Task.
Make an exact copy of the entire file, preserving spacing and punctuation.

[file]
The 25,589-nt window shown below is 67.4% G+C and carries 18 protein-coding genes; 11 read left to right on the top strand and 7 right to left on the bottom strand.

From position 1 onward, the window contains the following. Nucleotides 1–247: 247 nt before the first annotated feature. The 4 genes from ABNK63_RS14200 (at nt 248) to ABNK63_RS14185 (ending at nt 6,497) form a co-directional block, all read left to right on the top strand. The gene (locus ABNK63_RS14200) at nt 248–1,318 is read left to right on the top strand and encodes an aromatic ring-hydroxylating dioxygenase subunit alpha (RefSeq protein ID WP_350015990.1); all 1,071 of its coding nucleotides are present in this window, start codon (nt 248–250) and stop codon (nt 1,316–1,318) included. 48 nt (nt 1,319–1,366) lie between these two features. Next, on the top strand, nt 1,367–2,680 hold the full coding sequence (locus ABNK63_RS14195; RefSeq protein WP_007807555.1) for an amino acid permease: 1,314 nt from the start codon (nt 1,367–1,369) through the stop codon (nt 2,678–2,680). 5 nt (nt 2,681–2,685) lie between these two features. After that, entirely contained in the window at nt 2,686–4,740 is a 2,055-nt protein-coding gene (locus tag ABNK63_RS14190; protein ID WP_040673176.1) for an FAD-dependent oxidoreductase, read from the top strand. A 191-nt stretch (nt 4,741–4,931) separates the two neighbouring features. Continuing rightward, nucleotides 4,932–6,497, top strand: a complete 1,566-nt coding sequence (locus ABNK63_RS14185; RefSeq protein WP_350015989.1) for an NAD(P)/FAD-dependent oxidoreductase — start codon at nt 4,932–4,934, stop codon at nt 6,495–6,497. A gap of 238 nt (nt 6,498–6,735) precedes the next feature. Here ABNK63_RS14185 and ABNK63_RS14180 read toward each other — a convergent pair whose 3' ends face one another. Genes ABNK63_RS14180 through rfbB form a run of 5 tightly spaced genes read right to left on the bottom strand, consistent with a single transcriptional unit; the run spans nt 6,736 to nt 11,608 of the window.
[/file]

The 25,589-nt window shown below is 67.4% G+C and carries 18 protein-coding genes; 11 read left to right on the top strand and 7 right to left on the bottom strand.

From position 1 onward, the window contains the following. Nucleotides 1–247: 247 nt before the first annotated feature. The 4 genes from ABNK63_RS14200 (at nt 248) to ABNK63_RS14185 (ending at nt 6,497) form a co-directional block, all read left to right on the top strand. The gene (locus ABNK63_RS14200) at nt 248–1,318 is read left to right on the top strand and encodes an aromatic ring-hydroxylating dioxygenase subunit alpha (RefSeq protein ID WP_350015990.1); all 1,071 of its coding nucleotides are present in this window, start codon (nt 248–250) and stop codon (nt 1,316–1,318) included. 48 nt (nt 1,319–1,366) lie between these two features. Next, on the top strand, nt 1,367–2,680 hold the full coding sequence (locus ABNK63_RS14195; RefSeq protein WP_007807555.1) for an amino acid permease: 1,314 nt from the start codon (nt 1,367–1,369) through the stop codon (nt 2,678–2,680). 5 nt (nt 2,681–2,685) lie between these two features. After that, entirely contained in the window at nt 2,686–4,740 is a 2,055-nt protein-coding gene (locus tag ABNK63_RS14190; protein ID WP_040673176.1) for an FAD-dependent oxidoreductase, read from the top strand. A 191-nt stretch (nt 4,741–4,931) separates the two neighbouring features. Continuing rightward, nucleotides 4,932–6,497, top strand: a complete 1,566-nt coding sequence (locus ABNK63_RS14185; RefSeq protein WP_350015989.1) for an NAD(P)/FAD-dependent oxidoreductase — start codon at nt 4,932–4,934, stop codon at nt 6,495–6,497. A gap of 238 nt (nt 6,498–6,735) precedes the next feature. Here ABNK63_RS14185 and ABNK63_RS14180 read toward each other — a convergent pair whose 3' ends face one another. Genes ABNK63_RS14180 through rfbB form a run of 5 tightly spaced genes read right to left on the bottom strand, consistent with a single transcriptional unit; the run spans nt 6,736 to nt 11,608 of the window.